On the first day of college, Shen Zihao, a liberal arts student, thought about the phrase printed in his high school textbook, “The 21st century belongs to computers.” He mentioned that he came from a rural background and didn’t own his first computer until he entered university.
Born in 2001, Shen Zihao hoped to secure a place in the “century of computers.” Shenzhen University is located in Nanshan District, Shenzhen, which has only one-tenth of the population and land area of the entire city but houses one-third of the listed companies and contributes one-fourth of the city’s GDP. The alumni of this university have established a digital empire with an annual income exceeding 500 billion, and its headquarters are nearby.
On the first day of school, Shen Zihao discovered that the dormitory building he was in faced this company to the south, and from the dormitory balcony, he could see two tall buildings named Tencent Binhai Towers. A senior student in the neighboring dormitory was interning there.
Among all the majors that Shen Zihao, as a liberal arts student, could apply for, educational technology was one of the few that involved courses like C language and software development.
However, in 2021, a national social science fund research project on the current development status of educational technology revealed that most of the positions related to educational technology were in the education industry, accounting for more than 60%. The research also pointed out that this young discipline, which has developed for only over forty years, was facing an “awkward period.” In 2019, 13 universities nationwide revoked their undergraduate majors in educational technology, ranking second in the number of discontinued majors nationwide.
In the year Shen Zihao enrolled, Shenzhen University’s educational technology major had three directions: Educational Software and Network Engineering, Digital Media Technology, and Teacher Education. Liberal arts students could only choose the third option, and the most relevant career in this direction was teaching information technology in primary and secondary schools.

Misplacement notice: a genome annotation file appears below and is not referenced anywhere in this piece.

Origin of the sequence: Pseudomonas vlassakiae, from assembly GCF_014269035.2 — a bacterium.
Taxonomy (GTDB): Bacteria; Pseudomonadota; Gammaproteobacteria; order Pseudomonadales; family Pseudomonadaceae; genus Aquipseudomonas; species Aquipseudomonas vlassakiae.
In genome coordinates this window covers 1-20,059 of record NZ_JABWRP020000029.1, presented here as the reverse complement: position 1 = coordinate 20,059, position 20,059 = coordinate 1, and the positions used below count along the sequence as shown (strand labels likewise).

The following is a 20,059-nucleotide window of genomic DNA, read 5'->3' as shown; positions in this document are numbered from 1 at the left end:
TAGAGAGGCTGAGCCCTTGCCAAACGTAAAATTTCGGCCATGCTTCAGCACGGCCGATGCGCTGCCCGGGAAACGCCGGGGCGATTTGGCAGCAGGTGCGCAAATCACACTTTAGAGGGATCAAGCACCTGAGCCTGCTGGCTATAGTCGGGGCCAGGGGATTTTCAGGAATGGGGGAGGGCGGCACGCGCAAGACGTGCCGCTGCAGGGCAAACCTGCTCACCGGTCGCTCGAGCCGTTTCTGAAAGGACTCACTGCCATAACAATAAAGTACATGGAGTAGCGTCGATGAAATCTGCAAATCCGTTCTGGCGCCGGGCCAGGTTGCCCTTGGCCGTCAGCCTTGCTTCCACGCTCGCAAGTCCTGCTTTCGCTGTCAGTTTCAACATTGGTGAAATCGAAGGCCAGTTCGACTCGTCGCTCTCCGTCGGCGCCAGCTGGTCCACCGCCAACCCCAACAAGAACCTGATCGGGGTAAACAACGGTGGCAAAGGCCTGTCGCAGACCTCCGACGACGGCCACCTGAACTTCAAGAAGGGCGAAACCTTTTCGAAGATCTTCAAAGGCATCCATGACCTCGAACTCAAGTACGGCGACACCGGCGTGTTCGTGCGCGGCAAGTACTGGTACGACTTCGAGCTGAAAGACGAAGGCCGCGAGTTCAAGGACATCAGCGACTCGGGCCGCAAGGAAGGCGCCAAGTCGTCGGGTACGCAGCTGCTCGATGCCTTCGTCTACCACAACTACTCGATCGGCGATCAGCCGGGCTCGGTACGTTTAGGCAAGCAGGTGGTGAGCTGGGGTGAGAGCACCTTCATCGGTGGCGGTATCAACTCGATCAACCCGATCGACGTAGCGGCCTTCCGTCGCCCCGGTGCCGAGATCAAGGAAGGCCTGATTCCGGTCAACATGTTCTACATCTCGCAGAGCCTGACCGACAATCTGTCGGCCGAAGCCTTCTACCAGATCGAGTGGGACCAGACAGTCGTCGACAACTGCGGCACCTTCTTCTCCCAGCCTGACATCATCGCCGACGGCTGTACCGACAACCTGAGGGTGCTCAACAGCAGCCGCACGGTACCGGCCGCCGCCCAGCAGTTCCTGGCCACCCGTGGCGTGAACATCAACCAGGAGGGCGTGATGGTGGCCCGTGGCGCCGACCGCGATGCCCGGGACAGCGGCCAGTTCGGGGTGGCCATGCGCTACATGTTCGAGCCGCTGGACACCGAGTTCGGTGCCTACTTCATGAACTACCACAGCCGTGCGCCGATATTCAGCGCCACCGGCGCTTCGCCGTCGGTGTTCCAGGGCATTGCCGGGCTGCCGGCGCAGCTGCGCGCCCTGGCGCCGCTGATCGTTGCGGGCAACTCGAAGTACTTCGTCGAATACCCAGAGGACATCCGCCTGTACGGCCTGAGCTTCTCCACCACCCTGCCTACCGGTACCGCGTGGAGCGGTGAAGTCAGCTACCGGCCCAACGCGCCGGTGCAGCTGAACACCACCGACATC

Before registering, a senior student told him that regardless of the direction, the conversion rate to other fields was nearly 50%.
The content of education did not interest Shen Zihao. When studying C language, he felt that the textbook examples in the classroom were outdated, and “the illustrations were still stuck in the old version of the system.” According to the course schedule, students in this major also had to learn Flash. In late 2020, Adobe officially announced the discontinuation of Flash, but it wasn’t until 2022 that Shen Zihao noticed that the new curriculum still included Flash.
Most liberal arts students’ transition into coding begins with accidental opportunities. In the Douban forum posts about transitioning to coding, some people simply came across advertisements for coding training courses by chance.
Shen Zihao’s path to coding was also quite “accidental.” In his freshman year, he entered a classroom and realized that he had walked into the wrong room when the teacher on the stage opened a PowerPoint slide with the words “Programming” displayed. Stuck in the middle and unable to leave, Shen Zihao was forced to listen to the course offered by the School of Computer Science and Software Engineering.
Now he only remembers being excited after listening to that class, feeling like his mind suddenly opened up. He also realized that he could never go back to his original classroom again.